||5 months ago|
|LICENSE.md||1 year ago|
|README.md||5 months ago|
|manifest.yaml||6 months ago|
|twl_OBS.tsv||1 year ago|
Links from the English Open Bible Stories (OBS) to Translation Words (TW).
Editing the TWL
To edit the TWL files there are three options:
- Use LibreOffice (Recommended)
- Use a text editor on your computer
- Use the online web editor in DCS
Each of these options and their caveats are described below.
The first two options require you to clone the repository to your computer first. You may do this on the command line or using a program such as SmartGit. After making changes to the files you will need to commit and push your changes to the server and then create a Pull Request to merge them to the
Alternately, you may download the master branch as a zip file and extract that locally. After editing you would need to use the upload file feature in DCS to get your changes ready for a Pull Request.
Editing in LibreOffice
This is the recommended way to edit the TSV files. You may download LibreOffice for free.
After you have the file on your computer, you may open the respective TSV file with LibreOffice. Follow these notes on the Text Import Screen:
- Set “Separated by” to “Tab”
- Set “Text Delimiter” to blank, you will need to highlight the character and use backspace or delete to remove it
It should look like this:
When you are done editing, click Save and then select “Use Text CSV Format” on the pop up dialogue. Note that even though it says CSV, it will use tab characters as the field separators.
Note: Other spreadsheet editors should not be used because they will add or remove quotation marks which will affect the entries negatively.
Editing in a Text Editor
You may also use a regular text editor to make changes to the files.
Note: You must be careful not to delete or add any tab characters when editing with this method.
Editing in DCS
If you only need to change a word or two, this may be the quickest way to make your change. See the protected branch workflow document for step by step instructions.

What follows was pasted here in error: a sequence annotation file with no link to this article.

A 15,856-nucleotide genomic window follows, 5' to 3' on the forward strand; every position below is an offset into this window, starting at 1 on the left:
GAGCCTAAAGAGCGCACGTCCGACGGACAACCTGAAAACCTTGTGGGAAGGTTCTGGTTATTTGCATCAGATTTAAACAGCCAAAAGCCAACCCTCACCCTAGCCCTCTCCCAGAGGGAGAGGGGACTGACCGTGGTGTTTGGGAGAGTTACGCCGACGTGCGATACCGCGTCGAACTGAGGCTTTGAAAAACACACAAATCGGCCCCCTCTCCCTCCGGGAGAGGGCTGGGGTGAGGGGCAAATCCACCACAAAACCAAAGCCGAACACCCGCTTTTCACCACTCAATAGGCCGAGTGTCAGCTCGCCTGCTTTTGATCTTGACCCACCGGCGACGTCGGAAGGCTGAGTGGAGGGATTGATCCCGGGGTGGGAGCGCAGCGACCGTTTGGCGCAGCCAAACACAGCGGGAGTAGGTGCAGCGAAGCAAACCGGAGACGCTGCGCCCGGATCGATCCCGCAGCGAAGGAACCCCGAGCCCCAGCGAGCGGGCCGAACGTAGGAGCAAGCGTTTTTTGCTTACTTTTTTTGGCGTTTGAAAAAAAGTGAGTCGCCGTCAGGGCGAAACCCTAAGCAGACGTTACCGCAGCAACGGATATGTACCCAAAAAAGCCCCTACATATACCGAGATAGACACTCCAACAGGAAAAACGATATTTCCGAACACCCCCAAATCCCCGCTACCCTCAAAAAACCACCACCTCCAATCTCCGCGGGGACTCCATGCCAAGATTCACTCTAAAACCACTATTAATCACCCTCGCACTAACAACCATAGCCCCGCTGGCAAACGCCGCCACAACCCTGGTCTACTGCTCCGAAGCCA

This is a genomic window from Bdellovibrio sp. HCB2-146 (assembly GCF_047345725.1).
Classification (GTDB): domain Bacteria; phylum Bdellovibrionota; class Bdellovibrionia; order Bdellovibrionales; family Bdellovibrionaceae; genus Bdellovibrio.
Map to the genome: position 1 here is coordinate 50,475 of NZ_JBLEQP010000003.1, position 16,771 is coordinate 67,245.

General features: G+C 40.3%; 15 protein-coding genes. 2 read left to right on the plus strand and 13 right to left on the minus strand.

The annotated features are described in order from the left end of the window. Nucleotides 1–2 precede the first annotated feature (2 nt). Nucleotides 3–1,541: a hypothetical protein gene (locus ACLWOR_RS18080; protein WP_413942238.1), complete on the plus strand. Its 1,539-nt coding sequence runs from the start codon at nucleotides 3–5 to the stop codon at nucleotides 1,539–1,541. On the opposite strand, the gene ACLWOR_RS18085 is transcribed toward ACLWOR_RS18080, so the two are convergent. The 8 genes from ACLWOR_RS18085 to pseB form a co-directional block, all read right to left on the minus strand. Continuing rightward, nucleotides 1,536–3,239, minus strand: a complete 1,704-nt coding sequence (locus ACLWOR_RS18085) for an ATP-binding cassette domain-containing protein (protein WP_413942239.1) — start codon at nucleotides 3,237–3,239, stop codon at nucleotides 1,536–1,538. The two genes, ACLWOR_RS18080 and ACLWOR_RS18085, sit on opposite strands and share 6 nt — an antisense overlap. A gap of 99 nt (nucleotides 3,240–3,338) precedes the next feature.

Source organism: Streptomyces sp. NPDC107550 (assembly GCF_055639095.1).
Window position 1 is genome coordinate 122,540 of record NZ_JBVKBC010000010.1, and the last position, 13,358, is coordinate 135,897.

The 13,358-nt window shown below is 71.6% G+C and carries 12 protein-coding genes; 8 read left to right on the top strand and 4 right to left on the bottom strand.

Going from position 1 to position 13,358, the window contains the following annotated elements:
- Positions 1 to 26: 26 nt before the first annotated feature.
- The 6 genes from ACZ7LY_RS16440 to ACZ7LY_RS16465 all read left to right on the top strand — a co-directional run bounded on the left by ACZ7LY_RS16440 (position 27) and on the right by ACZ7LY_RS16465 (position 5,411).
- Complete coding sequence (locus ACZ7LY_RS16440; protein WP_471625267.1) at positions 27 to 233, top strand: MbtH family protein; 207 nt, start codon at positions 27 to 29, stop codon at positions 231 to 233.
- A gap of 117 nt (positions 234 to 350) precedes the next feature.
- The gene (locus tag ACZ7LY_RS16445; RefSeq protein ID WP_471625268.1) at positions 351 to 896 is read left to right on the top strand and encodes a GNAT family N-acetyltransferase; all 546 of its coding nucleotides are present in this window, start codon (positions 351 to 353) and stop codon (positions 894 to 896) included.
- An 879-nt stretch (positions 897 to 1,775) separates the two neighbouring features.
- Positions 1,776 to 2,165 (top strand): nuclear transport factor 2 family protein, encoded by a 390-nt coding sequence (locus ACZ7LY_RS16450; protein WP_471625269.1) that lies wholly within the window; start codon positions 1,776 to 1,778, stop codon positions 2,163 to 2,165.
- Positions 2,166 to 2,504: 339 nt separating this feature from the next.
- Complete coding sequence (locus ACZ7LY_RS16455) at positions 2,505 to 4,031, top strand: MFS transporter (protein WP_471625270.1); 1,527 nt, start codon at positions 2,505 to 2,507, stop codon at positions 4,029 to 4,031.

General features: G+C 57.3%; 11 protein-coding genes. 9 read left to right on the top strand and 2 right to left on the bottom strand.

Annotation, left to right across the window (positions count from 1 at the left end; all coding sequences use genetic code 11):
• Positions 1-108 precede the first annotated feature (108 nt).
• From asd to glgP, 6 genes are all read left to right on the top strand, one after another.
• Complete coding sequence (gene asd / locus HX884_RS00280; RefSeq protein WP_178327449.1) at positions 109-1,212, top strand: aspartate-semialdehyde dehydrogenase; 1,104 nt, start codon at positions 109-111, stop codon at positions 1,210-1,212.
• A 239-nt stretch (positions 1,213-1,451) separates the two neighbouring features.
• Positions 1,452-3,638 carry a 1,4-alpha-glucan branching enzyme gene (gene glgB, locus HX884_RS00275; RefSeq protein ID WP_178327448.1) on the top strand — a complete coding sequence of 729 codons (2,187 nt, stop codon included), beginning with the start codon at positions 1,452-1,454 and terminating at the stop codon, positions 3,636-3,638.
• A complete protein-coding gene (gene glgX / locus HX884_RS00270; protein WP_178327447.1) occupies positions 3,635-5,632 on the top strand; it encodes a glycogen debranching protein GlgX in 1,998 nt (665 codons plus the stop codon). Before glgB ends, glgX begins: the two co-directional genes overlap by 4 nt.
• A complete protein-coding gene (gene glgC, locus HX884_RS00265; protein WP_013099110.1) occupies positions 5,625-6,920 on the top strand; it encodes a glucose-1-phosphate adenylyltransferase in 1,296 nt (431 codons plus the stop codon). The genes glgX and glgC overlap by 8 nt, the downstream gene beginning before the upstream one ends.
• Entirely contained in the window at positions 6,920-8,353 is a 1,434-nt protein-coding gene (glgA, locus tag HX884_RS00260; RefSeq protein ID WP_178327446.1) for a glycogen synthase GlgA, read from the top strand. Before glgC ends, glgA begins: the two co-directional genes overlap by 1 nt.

Note: You must be careful not to delete any tab characters when editing with this method.
The TWL are structured in a TSV file to simplify importing and exporting into various formats for translation and presentation. The TW links here are keyed to the original English text, but Gateway Language (GL) clones of this repo can change the links according to the workings of that particular language.
TSV Format Overview
A Tab Separated Value (TSV) file is like a Comma Separated Value file except that the tab character is what divides the values instead of a comma. This makes it easier to include prose text in the files because many languages require the use of commas, single quotes, and double quotes in their sentences and paragraphs.
The OBS TWL are in one file and encoded in TSV format, i.e.,
twl_OBS.tsv. The six columns are
TWL TSV Column Description
The following lists each column with a brief description and example.
Reference: Story number (e.g.
1) then colon then frame number (e.g.
ID: Four character alphanumeric string unique within the frame for the resource (e.g.
- This will be helpful in identifing which links came from the English resources and which links have been added by GLs.
- The Universal ID (UID) of a note is the combination of the Story, Frame, and
IDfields. For example,
- This is a useful way to unambiguously refer to links.
- An RC link can resolve to a specific note like this:
Tags: (optional) any of
name, separated by
;if there's more than one
OrigWords: Original language (i.e., English for OBS) quote (e.g.
disciple)–most often just one word
Occurrence: Specifies which occurrence in the original language text the entry applies to.
-1: entry applies to every occurrence of OrigWords in the verse
0: entry does not occur in original language (for example, “Connecting Statement:”)
1: entry applies to first occurrence of OrigWords only
2: entry applies to second occurrence of OrigWords only
TWLink: A Resource Container link to a TranslationWords article, e.g., rc://*/tw/dict/bible/other/peace–note that the asterisk stands for the current language code, i.e., “en” in this case.